Reflections from a market in change

At the launch of Legalhackers in Sweden the co-founder of agreement24, professor and lawyer Anders Perméus shared his thoughts on the development of the legal industry.

"Let me Introduce myself. I'm Anders and I believe I'm a bit of everything of today's topic; i.e. a rather traditional IT-lawyer and litigator with 17 years in different law firms,
a lecturer in commercial law at Stockholm University since 19 years and a start-up founder of a Legal Tech Company since 10 years back.

After finishing a master in German law at Heidelberg University, I got my first job as a corporate counsel at a large industry company. The year was 1995. One of my tasks was to create more efficient standard agreements for selling and buying companies. Those days law firms were never involved, the legal department handled the deals themselves. The head of legal told me there was an “amazing product", called PACTA, which at that time was just a couple of binders with templates and various clauses. My boss said; “Anders, create a PACTA for us". My office room was connected to the old safe deposit for contracts all the way back to 1888. So, I read through every single contract from the early 70's and forward, discussed legal issues with professors and wrote hundreds of different clauses to be used in negotiations, connected to explanations and references to legal sources. Further, I suggested that we should build an internal contract management system to be placed on servers and used by the lawyers within the company. I thought that was an amazing idea, but the head of legal looked at me surprised and said: “Anders, that's really over kill. All we need are these clauses in papers in a binder, just like PACTA, to be found in the old safe deposit". Ok? It was quite disappointing that he did not share my brilliant idea.

In 1997 I started to work for a law firm specialized in IT and corporate law. Through one of our clients, a global consultancy firm, we were handling IT law matters on the customer side. Large corporations. I remember a firm brochure claiming that our legal work was “backed up with a high-tech office" at the same time as one of the partners were writing his comments with a pen on the contracts in paper, sending them back to the counterparty by fax or letting the secretary transcribing it. Not very efficient, but the clients were paying for it. At that time, 1997, another lawyer created a simple software as a tool for creating commercial contracts. He wanted us to help him develop IT contracts into this tool, but my boss said; “this will never happen!" Clients wants to meet and talk to their lawyers and don't mind paying some extra for the time spent on standard contracts, just to be certain it's correct. I was not sure, that was true.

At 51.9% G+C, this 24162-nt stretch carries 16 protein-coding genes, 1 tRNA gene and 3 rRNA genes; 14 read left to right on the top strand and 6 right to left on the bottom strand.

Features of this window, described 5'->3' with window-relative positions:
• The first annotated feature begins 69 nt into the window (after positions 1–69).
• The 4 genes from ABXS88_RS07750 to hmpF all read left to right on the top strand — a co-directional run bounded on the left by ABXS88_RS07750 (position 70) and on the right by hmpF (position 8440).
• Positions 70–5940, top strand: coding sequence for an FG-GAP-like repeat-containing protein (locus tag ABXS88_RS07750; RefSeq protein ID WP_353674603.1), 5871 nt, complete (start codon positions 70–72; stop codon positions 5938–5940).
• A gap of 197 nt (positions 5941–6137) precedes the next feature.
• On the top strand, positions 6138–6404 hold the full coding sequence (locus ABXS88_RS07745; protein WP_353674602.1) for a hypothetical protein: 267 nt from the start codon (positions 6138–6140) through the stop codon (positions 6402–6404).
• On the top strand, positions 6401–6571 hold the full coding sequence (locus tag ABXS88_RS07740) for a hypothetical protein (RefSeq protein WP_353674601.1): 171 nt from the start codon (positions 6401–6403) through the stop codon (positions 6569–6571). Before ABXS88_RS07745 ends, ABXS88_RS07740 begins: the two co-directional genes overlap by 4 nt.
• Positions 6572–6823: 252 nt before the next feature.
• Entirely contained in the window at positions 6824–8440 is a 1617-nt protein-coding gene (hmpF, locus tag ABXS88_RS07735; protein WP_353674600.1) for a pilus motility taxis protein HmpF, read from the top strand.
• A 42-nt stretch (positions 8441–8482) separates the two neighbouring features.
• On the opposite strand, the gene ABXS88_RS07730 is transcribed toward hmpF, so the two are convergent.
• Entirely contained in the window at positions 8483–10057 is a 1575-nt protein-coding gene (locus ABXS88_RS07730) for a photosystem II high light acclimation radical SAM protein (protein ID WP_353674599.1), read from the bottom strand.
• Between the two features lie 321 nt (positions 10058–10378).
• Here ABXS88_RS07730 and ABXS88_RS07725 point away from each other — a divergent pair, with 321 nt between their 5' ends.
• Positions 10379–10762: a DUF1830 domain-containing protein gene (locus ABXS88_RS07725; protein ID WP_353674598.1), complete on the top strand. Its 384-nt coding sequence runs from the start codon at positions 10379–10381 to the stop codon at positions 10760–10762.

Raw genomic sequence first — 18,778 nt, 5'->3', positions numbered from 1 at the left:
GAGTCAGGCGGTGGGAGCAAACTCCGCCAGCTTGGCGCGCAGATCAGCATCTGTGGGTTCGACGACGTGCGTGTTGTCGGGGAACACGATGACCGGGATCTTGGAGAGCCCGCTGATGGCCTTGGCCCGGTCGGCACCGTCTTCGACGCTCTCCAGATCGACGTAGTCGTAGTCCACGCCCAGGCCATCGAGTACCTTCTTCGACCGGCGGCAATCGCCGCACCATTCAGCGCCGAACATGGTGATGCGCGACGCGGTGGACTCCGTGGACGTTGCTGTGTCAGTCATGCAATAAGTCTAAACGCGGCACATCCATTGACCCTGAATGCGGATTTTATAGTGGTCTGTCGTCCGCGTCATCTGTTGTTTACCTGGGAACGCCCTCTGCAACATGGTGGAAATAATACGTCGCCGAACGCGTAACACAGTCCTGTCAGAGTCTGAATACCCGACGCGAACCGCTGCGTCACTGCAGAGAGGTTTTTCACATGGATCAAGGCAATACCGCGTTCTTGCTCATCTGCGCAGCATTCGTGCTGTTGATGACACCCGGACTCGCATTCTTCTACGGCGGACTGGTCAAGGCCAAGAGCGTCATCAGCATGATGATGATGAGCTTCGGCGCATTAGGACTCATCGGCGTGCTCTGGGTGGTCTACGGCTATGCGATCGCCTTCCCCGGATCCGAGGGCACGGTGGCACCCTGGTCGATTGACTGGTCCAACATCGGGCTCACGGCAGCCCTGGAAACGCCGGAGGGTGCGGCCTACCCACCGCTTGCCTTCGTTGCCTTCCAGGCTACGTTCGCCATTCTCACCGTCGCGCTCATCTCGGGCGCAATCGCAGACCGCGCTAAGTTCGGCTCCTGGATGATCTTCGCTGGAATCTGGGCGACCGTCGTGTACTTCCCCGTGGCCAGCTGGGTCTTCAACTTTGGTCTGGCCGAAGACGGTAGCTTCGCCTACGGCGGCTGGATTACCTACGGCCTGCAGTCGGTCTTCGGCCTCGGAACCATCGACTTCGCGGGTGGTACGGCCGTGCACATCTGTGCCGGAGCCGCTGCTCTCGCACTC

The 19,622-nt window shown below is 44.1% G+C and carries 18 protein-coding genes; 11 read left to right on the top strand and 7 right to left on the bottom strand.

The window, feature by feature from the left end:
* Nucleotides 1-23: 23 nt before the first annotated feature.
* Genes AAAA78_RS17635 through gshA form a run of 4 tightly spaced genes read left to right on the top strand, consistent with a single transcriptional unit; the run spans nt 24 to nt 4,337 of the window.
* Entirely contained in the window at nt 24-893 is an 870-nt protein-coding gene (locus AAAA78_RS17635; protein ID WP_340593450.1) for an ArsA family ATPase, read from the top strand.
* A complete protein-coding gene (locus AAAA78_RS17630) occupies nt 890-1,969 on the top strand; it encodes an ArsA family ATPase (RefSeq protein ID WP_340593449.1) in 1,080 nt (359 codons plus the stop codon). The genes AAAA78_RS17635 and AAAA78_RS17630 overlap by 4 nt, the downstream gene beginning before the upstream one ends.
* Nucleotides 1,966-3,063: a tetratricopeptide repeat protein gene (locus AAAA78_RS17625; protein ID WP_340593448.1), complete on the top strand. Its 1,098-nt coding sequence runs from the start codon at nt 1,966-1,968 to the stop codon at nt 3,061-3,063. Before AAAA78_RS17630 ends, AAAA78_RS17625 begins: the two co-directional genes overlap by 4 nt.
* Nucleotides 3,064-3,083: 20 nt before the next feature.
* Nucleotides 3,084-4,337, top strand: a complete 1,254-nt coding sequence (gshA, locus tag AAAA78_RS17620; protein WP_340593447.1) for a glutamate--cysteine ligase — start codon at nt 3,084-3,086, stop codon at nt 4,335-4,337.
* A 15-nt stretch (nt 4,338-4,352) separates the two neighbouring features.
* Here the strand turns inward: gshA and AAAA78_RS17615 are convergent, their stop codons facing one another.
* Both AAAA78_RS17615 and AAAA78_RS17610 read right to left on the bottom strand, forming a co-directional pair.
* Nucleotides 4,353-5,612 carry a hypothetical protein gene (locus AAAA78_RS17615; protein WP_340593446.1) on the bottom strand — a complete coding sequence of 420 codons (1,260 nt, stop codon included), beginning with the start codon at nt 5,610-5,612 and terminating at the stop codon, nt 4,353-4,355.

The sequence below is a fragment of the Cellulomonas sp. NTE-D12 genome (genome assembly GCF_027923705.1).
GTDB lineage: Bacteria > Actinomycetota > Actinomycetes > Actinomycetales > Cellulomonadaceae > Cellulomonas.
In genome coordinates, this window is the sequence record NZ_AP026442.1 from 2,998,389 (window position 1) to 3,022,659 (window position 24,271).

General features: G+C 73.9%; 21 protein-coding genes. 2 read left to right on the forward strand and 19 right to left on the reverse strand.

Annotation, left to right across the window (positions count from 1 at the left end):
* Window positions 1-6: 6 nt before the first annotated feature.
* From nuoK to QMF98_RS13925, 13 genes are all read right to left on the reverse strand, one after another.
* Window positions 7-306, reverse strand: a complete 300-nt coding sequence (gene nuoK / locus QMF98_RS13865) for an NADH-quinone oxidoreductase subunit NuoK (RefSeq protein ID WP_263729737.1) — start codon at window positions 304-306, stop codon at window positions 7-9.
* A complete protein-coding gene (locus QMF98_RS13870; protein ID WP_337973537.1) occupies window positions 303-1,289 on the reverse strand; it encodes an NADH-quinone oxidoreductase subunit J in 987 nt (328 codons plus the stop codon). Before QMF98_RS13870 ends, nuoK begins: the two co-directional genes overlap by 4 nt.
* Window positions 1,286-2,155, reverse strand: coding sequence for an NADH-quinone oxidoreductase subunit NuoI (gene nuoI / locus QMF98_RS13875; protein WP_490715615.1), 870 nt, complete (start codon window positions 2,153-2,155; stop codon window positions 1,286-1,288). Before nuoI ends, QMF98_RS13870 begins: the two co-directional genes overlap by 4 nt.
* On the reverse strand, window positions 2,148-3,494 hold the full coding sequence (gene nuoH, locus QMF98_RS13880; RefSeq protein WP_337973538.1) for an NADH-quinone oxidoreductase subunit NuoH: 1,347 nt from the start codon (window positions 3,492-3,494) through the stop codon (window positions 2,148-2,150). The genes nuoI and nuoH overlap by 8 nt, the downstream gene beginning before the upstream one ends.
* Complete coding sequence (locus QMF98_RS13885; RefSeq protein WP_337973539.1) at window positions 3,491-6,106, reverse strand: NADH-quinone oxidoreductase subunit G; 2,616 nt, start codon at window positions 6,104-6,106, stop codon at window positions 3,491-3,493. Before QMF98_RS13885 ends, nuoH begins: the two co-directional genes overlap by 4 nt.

For eight (8) years, I was representing a large German software supplier, in Sweden and through our Danish offices in all Nordic countries. The SW supplier had found out that the lawyer fees were too high and they asked us to create a contract and negotiation tool for license agreements to be used by the sales and contract departments. We did, launched it in 2009, hold web seminars for the management and all sales persons in the Nordics and what happened? …….. next year legal work provided from our law firm were down with 50 %. Good for the client, bad for us. The second year, the legal and contract department could handle about 80-90 % of all the business and we were more or less only handling the disputes; arbitrations and litigations. We rationalized away ourselves.

There is not a question about if IT and online solutions providing CMS for the end customers or their service providers – like lawyers - will be an obvious part of the future legal market. Lawyers will definitely have to specialize in the fields where they belong; providing legal advice for complicated cases, which cannot fit into an algorithm, and of course disputes. However, these fields can also to some extend be subject to extensive modernizations using online tools etc. We are actually working on that, right now. As many people already have pointed out, the legal landscape is changing and therefore legal education has to adapt. But how does it look at our universities?

At Stockholm University, where I teach, I have seen a couple of trends since 1996, when I started. First of all the students today are pretty lazy. I am sorry to say that, but it's true. They want university studies to be just like in High School, where everything is served, prepared and answered. Academic studies, however, should not be about receiving answers to specific questions. In my course, contract law, which is called CA, we study approximately 200 Supreme Court cases. I believe students should of course study cases, but instead of just understand and referring to them, I think they should, in a more extensive way, focus on applying precedent case law in order to solve actual and current legal problems that relates to questions discussed in the society. In fact, when you have case studies, almost every student loves to solve problems. Also, students today have more general common knowledge and are of course fast and efficient in using all different kinds of sources of information. Therefore all students should at all seminars have access to all kinds of legal sources when solving legal issues. So IT must always be present in the classroom.

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